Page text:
3. Though they legislate or execute wrong treatment of you, it does not involve your sin.
    4. Not until a boss or a ruler requires us to do wrong do we have a Bible reason to disobey.
    5. Suffering means going to work and performing though difficult to do with much anxiety.
    6. Do not tell God or us your boss is unfair or wrong. We already know it by froward!

20 For what glory is it, if, when ye be buffeted for your faults, ye shall take it patiently? but if, when ye do well, and suffer for it, ye take it patiently, this is acceptable with God.

For what glory is it.

  1. You have done nothing thankworthy or worth any glory until you have an unreasonable boss.
  2. There is no legitimate or righteous glory for patiently bearing grief at work that is your fault.
  3. Do not tell us about character on the job until you are punished while being a great employee.

If, when ye be buffeted for your faults, ye shall take it patiently.

  1. If you have faults on the job, you deserve to be slighted, punished, and underpaid on the job.
  2. Slaves literally did get buffeted for their faults, but Moses limited such to short of death.
  3. Buffet. To beat, strike, esp. with the hand; to thump, cuff, knock about.

But if, when ye do well, and suffer for it.

  1. When you do well for a boss, keeping his rules and desires, you expect to be taken care of.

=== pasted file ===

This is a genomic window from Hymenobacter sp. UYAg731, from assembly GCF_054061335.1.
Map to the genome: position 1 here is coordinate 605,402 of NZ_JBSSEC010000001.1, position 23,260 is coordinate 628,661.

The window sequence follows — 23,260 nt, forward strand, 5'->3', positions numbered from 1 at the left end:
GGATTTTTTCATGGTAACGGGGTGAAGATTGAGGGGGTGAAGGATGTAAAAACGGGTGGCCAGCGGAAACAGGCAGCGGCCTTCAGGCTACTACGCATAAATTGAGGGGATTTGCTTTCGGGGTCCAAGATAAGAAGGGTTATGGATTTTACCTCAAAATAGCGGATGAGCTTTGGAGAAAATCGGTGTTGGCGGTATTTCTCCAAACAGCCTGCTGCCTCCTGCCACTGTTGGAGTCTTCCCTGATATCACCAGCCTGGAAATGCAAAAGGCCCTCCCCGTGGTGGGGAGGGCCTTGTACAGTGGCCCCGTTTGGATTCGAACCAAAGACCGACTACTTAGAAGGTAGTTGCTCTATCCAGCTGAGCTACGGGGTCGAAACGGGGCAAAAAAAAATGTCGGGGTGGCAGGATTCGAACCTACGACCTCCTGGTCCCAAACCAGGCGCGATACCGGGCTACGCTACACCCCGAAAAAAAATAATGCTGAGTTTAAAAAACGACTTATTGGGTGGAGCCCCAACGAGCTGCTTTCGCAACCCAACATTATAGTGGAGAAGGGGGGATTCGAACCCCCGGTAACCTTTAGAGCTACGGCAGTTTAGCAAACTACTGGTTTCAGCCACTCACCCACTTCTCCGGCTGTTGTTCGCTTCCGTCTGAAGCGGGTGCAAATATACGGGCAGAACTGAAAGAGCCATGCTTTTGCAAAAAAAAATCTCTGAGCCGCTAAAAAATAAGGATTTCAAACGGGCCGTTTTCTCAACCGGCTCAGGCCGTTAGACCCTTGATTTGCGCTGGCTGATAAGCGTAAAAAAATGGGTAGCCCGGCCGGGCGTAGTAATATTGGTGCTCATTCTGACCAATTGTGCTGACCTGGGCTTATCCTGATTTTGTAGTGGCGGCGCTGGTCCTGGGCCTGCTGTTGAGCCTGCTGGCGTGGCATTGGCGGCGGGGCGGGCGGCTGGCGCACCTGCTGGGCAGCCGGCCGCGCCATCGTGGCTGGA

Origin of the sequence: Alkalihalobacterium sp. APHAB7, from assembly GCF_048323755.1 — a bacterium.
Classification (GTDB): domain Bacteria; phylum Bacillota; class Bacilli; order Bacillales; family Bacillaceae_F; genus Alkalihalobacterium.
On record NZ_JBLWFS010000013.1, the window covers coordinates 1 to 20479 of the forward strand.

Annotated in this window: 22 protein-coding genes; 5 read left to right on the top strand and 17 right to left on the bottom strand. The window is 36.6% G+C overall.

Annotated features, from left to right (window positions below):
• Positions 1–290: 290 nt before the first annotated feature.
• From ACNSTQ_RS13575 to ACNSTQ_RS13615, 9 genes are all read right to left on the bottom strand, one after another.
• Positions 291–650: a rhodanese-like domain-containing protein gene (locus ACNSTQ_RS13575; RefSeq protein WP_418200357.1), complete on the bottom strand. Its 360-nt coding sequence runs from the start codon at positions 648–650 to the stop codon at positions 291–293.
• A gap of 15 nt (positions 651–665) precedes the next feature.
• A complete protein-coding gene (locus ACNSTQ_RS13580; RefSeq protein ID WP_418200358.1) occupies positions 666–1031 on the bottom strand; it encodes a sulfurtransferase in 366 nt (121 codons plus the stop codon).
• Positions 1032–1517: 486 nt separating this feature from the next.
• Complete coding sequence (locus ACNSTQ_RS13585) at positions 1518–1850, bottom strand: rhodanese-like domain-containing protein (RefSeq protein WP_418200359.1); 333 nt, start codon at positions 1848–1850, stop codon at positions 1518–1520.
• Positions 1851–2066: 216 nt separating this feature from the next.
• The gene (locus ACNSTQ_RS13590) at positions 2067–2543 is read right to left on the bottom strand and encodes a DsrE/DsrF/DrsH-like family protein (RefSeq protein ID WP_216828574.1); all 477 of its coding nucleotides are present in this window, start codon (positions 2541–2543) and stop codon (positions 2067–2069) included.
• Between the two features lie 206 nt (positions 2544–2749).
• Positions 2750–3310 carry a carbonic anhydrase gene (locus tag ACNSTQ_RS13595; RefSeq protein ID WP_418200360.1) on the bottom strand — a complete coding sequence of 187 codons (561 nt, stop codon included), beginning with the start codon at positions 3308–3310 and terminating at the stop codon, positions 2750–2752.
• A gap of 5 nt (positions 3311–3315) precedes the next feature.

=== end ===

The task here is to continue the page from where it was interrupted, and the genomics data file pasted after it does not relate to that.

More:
2. However, a truly froward boss will mistreat you even when you are performing very well.
  3. Human nature being what it is, the natural response is to justify self and condemn the boss.

Ye take it patiently, this is acceptable with God.

  1. There is conduct acceptable to God, and such conduct should be very important to Christians.
  2. Patience. The suffering or enduring (of pain, trouble, or evil) with calmness and composure; the quality or capacity of so suffering or enduring. Forbearance, longsuffering, longanimity under provocation of any kind; esp. forbearance or bearing with others, their faults, limitations, etc.

21 For even hereunto were ye called: because Christ also suffered for us, leaving us an example, that ye should follow his steps:

For even hereunto were ye called.

  1. Submitting to employment abuse out of conscience toward God is part of being a Christian.
  2. Peter’s exhortation to submit to abuse by a master seems hard and unusual, but it is not at all.
  3. Jesus Christ is Founder and Leader of our Religion, and we should be very much like Him.
    1. Being a Christians means to be a disciple and follower of Jesus Christ (Acts 11:26).
    2. Jesus suffered far worse than abuse on the job, and He was far more righteous than any.

Because Christ also suffered for us.

  1. Since Jesus our Founder and Leader suffered our behalf, surely we can suffer on His behalf.
  2. Never has anyone suffered so unjustly as did Jesus Christ, which should highly motivate us.

Leaving us an example.

  1. Liberals deny His Deity and substitutionary atonement to limit His role to only an example.
  2. We see His example because of what is written here and elsewhere, but there is much more.
  3. You cannot suffer as Jesus did and follow His example without being free from any faults.

That ye should follow his steps.

  1. We want to be followers of Jesus Christ, and it extends right down to our conduct on the job.
  2. Peter then detailed the things that Jesus did that we should copy and follow while working.

22 Who did no sin, neither was guile found in his mouth:

Who did no sin.

  1. The context is a servant doing well but is abused or mistreated in spite of good performance.
  2. Jesus was perfect in every aspect of His life in word and deed without any fault in Him at all.
  3. We needed a perfect Substitute for our redemption, and God sent us One in His Own Son.
    1. For us to have the perfect righteousness of God to our account, we need Him righteous.